ĠEMMA in 2019 launched an EU ESF co-financed financial capability directed towards 14 groups which were identified through consultation when the Retirement and Financial Capability Strategy (2017-2019) strategy was being drafted.
Teenagers are identified as a vulnerable group. Teenagers acquire financial capability skills from two sources. First, from education. The new curriculum introduced in 2012 led to the introduction of financial literacy as a cross curriculum subject in Primary School, and in mathematics and Personal Social and Career Development in Junior Secondary – Levels 7 and 8. Thereafter, financial literacy is taught to students following accounts and economics in Levels 9 to 11.
Secondly, through socialisation – where the key influencer is the family. It is a process which guides a teenager’s financial understanding and approaches to financial decisions. Parents who lack financial knowledge and skills are unlikely to model to their children sound financial decision-making. Young people from wealthier households, therefore, are more likely to get financial capability experience earlier in their lives.
At the age of 16 years, teenagers are likely to have their first bank account, a student card, and a cash card. Many teenagers today start working part-time at the age of 16 years earning their own money. ĠEMMA considers it important that to the extent possible teenagers have a good understanding of the following core skills – budgeting, debt, having a safety net, and planning for the future. The last one is perhaps the hardest financial capability skill for a teenager to acquire: behavioural heurestics kick in when setting goals for the long term when 16 or 17 years of age. Or the other hand, establishing financial planning for the short term – such as the first holiday on their own or purchasing a car – is realisable as the goal set is realisable within a short period.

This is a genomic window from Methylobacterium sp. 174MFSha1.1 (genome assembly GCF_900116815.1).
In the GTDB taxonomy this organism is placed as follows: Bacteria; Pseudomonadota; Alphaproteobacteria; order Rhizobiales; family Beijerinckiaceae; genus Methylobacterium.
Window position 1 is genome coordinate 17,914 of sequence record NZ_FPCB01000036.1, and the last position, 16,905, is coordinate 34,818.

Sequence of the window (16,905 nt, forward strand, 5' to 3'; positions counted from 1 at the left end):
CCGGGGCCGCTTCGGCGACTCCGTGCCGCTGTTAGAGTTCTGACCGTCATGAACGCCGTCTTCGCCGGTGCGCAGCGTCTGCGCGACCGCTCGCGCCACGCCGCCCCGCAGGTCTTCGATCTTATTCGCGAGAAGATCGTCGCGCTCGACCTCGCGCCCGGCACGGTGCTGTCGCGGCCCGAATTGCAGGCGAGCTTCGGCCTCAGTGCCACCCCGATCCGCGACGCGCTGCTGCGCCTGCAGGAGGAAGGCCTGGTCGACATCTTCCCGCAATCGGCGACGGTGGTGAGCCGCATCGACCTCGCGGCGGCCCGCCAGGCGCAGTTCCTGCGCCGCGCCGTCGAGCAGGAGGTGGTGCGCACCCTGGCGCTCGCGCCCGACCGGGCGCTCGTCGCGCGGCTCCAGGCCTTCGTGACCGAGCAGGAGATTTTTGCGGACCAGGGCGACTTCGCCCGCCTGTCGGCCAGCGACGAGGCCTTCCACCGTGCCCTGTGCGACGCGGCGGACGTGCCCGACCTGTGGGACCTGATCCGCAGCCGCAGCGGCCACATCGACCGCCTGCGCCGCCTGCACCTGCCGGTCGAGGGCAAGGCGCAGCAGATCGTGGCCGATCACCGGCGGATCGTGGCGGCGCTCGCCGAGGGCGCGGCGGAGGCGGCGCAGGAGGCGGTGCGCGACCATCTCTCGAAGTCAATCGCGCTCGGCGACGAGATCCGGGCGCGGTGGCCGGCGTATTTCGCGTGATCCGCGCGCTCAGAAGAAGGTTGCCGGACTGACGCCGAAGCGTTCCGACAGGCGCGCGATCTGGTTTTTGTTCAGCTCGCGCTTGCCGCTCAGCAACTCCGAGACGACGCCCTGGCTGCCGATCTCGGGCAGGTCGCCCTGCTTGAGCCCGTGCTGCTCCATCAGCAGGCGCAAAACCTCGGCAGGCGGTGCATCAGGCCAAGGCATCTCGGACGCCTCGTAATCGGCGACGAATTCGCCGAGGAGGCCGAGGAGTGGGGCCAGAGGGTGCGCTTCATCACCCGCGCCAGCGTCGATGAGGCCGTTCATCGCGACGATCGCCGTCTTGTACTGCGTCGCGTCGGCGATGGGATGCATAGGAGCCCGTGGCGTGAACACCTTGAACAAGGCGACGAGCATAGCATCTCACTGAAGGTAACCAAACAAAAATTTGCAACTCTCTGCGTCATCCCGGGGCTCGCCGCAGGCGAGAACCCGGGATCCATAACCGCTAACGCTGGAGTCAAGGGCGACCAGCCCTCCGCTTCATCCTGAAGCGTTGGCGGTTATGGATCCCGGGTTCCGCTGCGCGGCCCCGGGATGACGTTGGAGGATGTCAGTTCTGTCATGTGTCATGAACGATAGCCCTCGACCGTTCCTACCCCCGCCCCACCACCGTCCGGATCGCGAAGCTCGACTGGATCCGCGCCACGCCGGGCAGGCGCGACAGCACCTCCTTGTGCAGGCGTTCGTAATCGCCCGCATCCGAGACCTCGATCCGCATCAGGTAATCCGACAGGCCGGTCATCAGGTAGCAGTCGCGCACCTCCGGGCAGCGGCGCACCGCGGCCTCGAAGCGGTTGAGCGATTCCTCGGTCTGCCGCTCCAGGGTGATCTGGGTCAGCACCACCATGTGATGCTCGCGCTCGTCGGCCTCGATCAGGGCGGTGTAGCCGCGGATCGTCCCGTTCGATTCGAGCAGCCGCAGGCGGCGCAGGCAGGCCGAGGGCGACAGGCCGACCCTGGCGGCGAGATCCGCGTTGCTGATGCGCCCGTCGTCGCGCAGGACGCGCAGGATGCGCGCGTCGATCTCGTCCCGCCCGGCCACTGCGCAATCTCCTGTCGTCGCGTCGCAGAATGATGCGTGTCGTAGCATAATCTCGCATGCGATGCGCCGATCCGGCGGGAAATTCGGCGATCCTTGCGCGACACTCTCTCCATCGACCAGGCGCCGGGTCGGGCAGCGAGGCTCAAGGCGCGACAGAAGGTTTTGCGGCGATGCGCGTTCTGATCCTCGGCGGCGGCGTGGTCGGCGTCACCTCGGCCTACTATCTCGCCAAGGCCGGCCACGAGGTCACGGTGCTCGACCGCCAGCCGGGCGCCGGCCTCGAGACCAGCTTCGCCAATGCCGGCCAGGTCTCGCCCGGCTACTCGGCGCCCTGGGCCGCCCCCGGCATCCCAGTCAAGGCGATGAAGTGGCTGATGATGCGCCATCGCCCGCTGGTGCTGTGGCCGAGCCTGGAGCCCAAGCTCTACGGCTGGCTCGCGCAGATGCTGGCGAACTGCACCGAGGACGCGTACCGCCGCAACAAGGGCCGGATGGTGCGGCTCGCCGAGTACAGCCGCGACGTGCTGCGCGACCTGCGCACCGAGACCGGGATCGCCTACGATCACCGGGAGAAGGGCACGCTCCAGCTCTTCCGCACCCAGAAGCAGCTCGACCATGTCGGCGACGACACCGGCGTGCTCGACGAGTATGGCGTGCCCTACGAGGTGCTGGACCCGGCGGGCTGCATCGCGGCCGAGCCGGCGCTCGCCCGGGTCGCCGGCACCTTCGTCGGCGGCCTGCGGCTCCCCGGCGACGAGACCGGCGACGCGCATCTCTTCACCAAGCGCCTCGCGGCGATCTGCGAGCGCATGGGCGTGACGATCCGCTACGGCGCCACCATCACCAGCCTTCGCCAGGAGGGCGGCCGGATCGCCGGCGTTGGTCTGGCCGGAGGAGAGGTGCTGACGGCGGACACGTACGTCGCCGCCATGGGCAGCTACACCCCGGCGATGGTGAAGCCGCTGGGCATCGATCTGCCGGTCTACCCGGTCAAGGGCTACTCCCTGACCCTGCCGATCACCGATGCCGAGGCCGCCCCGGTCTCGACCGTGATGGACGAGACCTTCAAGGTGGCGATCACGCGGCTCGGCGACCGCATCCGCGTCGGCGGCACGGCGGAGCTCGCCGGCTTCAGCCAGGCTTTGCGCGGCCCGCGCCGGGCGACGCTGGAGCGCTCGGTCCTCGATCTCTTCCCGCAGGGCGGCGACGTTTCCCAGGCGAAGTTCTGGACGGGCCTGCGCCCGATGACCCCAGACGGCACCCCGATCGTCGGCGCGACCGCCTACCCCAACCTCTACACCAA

In preparing its education awareness campaign for teenagers research was carried out. This research was carried out by Dr Maria Brown on behalf of our contractor.
The research concludes:
- Representatives of this cohort exhibited a relatively sophisticated extent of financial literacy and capability – particularly to satisfy communication, study and mobility requirements, such as use of home-made lunches, budgeting and saving.
- Despite their young age, focus group participants manifested interest in retirement years, yet very little knowledge of retirement capability.